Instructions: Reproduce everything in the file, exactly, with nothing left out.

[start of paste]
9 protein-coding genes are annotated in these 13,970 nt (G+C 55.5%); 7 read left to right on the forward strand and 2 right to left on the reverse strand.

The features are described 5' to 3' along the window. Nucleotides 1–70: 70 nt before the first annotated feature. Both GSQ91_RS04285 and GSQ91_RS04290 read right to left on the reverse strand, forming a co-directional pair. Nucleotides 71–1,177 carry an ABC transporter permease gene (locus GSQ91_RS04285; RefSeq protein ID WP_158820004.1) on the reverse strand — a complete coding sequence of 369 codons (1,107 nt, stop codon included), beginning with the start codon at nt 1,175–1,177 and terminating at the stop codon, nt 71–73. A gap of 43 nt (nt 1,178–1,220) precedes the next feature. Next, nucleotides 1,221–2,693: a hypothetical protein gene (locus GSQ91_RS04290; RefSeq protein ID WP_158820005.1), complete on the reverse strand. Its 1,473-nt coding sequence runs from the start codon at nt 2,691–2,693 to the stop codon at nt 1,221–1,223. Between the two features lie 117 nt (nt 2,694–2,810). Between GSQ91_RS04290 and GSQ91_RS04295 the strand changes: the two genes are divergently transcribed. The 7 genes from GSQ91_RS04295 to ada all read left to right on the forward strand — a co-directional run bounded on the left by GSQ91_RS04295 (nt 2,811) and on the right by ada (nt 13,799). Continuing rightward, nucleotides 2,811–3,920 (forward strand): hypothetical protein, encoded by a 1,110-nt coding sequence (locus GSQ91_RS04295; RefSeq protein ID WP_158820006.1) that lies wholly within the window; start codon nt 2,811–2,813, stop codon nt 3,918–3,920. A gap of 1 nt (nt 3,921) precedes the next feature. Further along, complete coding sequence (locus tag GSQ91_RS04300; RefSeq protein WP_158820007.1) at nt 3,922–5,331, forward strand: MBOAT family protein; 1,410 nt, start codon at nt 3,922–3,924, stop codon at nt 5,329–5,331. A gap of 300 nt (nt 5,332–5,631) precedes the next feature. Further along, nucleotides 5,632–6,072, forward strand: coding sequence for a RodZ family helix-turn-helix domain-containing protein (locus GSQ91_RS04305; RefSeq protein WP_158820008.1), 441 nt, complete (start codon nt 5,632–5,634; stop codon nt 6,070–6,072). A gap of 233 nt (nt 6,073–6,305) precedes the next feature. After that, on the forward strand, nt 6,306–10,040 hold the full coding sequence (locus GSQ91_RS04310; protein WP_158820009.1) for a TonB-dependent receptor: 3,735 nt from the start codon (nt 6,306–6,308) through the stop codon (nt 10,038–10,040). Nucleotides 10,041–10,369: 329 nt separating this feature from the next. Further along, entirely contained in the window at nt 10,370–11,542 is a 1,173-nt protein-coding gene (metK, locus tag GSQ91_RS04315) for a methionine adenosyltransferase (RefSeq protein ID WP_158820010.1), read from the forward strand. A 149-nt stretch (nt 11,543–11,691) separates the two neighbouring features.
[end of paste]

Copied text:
9 protein-coding genes are annotated in these 13,970 nt (G+C 55.5%); 7 read left to right on the forward strand and 2 right to left on the reverse strand.

The features are described 5' to 3' along the window. Nucleotides 1–70: 70 nt before the first annotated feature. Both GSQ91_RS04285 and GSQ91_RS04290 read right to left on the reverse strand, forming a co-directional pair. Nucleotides 71–1,177 carry an ABC transporter permease gene (locus GSQ91_RS04285; RefSeq protein ID WP_158820004.1) on the reverse strand — a complete coding sequence of 369 codons (1,107 nt, stop codon included), beginning with the start codon at nt 1,175–1,177 and terminating at the stop codon, nt 71–73. A gap of 43 nt (nt 1,178–1,220) precedes the next feature. Next, nucleotides 1,221–2,693: a hypothetical protein gene (locus GSQ91_RS04290; RefSeq protein ID WP_158820005.1), complete on the reverse strand. Its 1,473-nt coding sequence runs from the start codon at nt 2,691–2,693 to the stop codon at nt 1,221–1,223. Between the two features lie 117 nt (nt 2,694–2,810). Between GSQ91_RS04290 and GSQ91_RS04295 the strand changes: the two genes are divergently transcribed. The 7 genes from GSQ91_RS04295 to ada all read left to right on the forward strand — a co-directional run bounded on the left by GSQ91_RS04295 (nt 2,811) and on the right by ada (nt 13,799). Continuing rightward, nucleotides 2,811–3,920 (forward strand): hypothetical protein, encoded by a 1,110-nt coding sequence (locus GSQ91_RS04295; RefSeq protein ID WP_158820006.1) that lies wholly within the window; start codon nt 2,811–2,813, stop codon nt 3,918–3,920. A gap of 1 nt (nt 3,921) precedes the next feature. Further along, complete coding sequence (locus tag GSQ91_RS04300; RefSeq protein WP_158820007.1) at nt 3,922–5,331, forward strand: MBOAT family protein; 1,410 nt, start codon at nt 3,922–3,924, stop codon at nt 5,329–5,331. A gap of 300 nt (nt 5,332–5,631) precedes the next feature. Further along, nucleotides 5,632–6,072, forward strand: coding sequence for a RodZ family helix-turn-helix domain-containing protein (locus GSQ91_RS04305; RefSeq protein WP_158820008.1), 441 nt, complete (start codon nt 5,632–5,634; stop codon nt 6,070–6,072). A gap of 233 nt (nt 6,073–6,305) precedes the next feature. After that, on the forward strand, nt 6,306–10,040 hold the full coding sequence (locus GSQ91_RS04310; protein WP_158820009.1) for a TonB-dependent receptor: 3,735 nt from the start codon (nt 6,306–6,308) through the stop codon (nt 10,038–10,040). Nucleotides 10,041–10,369: 329 nt separating this feature from the next. Further along, entirely contained in the window at nt 10,370–11,542 is a 1,173-nt protein-coding gene (metK, locus tag GSQ91_RS04315) for a methionine adenosyltransferase (RefSeq protein ID WP_158820010.1), read from the forward strand. A 149-nt stretch (nt 11,543–11,691) separates the two neighbouring features.